An Inquiry into the Nature and Causes of the Wealth of Nations
SIXTH EDITION; 2000 COPIES WERE PRINTED
Published: Strahan & Cadell, 1791
Stock code: 36766
3 vols., 8vo., Sixth Edition, early nineteenth-century signature on titles, some light and inoffensive spotting to a few leaves, some very ight marginalia in pencil only; strongly and attractively bound in nineteenth century half calf, boards in dark green diced cloth, backs with five raised bands tooled in gilt, second and fourth compartments with red leather labels ruled, lettered and numbered in gilt, red sprinkled edges, a remarkably well-preserved, crisp, clean copy in later period binding.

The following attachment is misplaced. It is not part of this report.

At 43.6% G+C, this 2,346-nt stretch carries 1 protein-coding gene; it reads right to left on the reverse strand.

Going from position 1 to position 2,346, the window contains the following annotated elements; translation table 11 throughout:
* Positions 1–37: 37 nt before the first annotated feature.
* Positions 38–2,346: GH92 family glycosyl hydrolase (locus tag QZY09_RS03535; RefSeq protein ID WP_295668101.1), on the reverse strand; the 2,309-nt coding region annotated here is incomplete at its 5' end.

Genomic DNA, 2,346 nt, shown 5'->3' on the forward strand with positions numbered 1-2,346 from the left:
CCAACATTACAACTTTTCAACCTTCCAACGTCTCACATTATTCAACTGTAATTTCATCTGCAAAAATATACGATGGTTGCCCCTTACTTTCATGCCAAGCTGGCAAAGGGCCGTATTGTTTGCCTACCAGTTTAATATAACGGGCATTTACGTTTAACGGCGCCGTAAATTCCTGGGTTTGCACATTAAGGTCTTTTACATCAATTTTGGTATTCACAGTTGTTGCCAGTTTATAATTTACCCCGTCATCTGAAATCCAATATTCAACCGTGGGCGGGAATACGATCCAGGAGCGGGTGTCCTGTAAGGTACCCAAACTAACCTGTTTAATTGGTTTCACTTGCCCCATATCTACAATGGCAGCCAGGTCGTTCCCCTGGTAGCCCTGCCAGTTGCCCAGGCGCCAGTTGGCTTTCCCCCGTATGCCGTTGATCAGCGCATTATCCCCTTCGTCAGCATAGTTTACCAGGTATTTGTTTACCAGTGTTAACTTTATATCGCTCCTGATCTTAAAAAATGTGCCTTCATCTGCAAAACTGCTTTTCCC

One of 2000 copies printed. 'The Wealth of Nations', coming at a point when 'natural liberty' was being being widely debated, had a decisive influence both on the study of national economy and on the freeing of economic policy from the artificial restraint of the mercantilist system. Smith's statement that labour is the source of a nation's commodities and that the variation in 'stock' values are due to the interaction of wages, profits and rent, formulated the doctrine of the classic school of economic thought, and round it all modern economic discussion has revolved' (PMM). Goldsmiths 14612; Kress B.2209; Tribe 41. See also PMM 221, 363.